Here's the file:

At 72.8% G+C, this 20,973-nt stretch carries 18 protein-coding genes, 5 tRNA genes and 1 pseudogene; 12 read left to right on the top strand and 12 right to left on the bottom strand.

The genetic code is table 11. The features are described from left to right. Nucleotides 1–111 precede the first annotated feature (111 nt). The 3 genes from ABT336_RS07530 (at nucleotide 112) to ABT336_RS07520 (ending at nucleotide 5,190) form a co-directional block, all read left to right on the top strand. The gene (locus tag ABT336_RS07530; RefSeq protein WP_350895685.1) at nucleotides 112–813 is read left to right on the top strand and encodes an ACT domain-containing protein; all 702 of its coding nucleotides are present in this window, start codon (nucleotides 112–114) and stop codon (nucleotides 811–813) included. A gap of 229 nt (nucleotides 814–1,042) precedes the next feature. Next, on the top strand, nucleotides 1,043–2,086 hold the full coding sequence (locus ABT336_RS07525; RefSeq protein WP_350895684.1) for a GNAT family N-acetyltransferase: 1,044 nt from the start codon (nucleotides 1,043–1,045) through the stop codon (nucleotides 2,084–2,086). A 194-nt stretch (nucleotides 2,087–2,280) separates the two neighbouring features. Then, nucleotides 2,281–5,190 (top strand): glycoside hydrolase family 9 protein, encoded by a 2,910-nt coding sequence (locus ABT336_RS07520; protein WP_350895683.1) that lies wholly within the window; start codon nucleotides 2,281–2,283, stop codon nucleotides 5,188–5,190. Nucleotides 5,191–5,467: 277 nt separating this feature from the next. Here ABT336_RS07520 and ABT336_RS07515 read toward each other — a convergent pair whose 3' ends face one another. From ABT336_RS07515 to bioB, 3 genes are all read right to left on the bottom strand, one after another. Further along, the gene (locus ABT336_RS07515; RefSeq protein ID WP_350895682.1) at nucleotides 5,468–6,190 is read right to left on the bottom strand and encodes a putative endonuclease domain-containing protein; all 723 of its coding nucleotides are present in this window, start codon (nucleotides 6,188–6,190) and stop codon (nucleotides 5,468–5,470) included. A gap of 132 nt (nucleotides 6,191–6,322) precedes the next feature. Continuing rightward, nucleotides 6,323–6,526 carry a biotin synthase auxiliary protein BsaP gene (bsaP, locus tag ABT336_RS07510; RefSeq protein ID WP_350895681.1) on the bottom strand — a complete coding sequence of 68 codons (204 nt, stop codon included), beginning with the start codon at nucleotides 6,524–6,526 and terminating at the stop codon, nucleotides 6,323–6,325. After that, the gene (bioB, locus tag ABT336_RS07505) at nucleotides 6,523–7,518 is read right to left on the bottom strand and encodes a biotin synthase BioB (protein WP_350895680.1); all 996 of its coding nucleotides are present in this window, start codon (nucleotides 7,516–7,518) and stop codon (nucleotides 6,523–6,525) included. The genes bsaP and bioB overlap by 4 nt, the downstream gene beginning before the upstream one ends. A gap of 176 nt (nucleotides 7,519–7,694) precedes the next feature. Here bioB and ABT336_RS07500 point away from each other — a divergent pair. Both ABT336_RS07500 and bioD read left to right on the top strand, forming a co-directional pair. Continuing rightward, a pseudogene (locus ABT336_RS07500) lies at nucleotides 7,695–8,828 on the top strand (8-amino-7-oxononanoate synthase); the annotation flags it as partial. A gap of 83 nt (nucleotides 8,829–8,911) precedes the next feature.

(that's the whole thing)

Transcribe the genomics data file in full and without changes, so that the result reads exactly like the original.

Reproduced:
At 72.8% G+C, this 20,973-nt stretch carries 18 protein-coding genes, 5 tRNA genes and 1 pseudogene; 12 read left to right on the top strand and 12 right to left on the bottom strand.

The genetic code is table 11. The features are described from left to right. Nucleotides 1–111 precede the first annotated feature (111 nt). The 3 genes from ABT336_RS07530 (at nucleotide 112) to ABT336_RS07520 (ending at nucleotide 5,190) form a co-directional block, all read left to right on the top strand. The gene (locus tag ABT336_RS07530; RefSeq protein WP_350895685.1) at nucleotides 112–813 is read left to right on the top strand and encodes an ACT domain-containing protein; all 702 of its coding nucleotides are present in this window, start codon (nucleotides 112–114) and stop codon (nucleotides 811–813) included. A gap of 229 nt (nucleotides 814–1,042) precedes the next feature. Next, on the top strand, nucleotides 1,043–2,086 hold the full coding sequence (locus ABT336_RS07525; RefSeq protein WP_350895684.1) for a GNAT family N-acetyltransferase: 1,044 nt from the start codon (nucleotides 1,043–1,045) through the stop codon (nucleotides 2,084–2,086). A 194-nt stretch (nucleotides 2,087–2,280) separates the two neighbouring features. Then, nucleotides 2,281–5,190 (top strand): glycoside hydrolase family 9 protein, encoded by a 2,910-nt coding sequence (locus ABT336_RS07520; protein WP_350895683.1) that lies wholly within the window; start codon nucleotides 2,281–2,283, stop codon nucleotides 5,188–5,190. Nucleotides 5,191–5,467: 277 nt separating this feature from the next. Here ABT336_RS07520 and ABT336_RS07515 read toward each other — a convergent pair whose 3' ends face one another. From ABT336_RS07515 to bioB, 3 genes are all read right to left on the bottom strand, one after another. Further along, the gene (locus ABT336_RS07515; RefSeq protein ID WP_350895682.1) at nucleotides 5,468–6,190 is read right to left on the bottom strand and encodes a putative endonuclease domain-containing protein; all 723 of its coding nucleotides are present in this window, start codon (nucleotides 6,188–6,190) and stop codon (nucleotides 5,468–5,470) included. A gap of 132 nt (nucleotides 6,191–6,322) precedes the next feature. Continuing rightward, nucleotides 6,323–6,526 carry a biotin synthase auxiliary protein BsaP gene (bsaP, locus tag ABT336_RS07510; RefSeq protein ID WP_350895681.1) on the bottom strand — a complete coding sequence of 68 codons (204 nt, stop codon included), beginning with the start codon at nucleotides 6,524–6,526 and terminating at the stop codon, nucleotides 6,323–6,325. After that, the gene (bioB, locus tag ABT336_RS07505) at nucleotides 6,523–7,518 is read right to left on the bottom strand and encodes a biotin synthase BioB (protein WP_350895680.1); all 996 of its coding nucleotides are present in this window, start codon (nucleotides 7,516–7,518) and stop codon (nucleotides 6,523–6,525) included. The genes bsaP and bioB overlap by 4 nt, the downstream gene beginning before the upstream one ends. A gap of 176 nt (nucleotides 7,519–7,694) precedes the next feature. Here bioB and ABT336_RS07500 point away from each other — a divergent pair. Both ABT336_RS07500 and bioD read left to right on the top strand, forming a co-directional pair. Continuing rightward, a pseudogene (locus ABT336_RS07500) lies at nucleotides 7,695–8,828 on the top strand (8-amino-7-oxononanoate synthase); the annotation flags it as partial. A gap of 83 nt (nucleotides 8,829–8,911) precedes the next feature.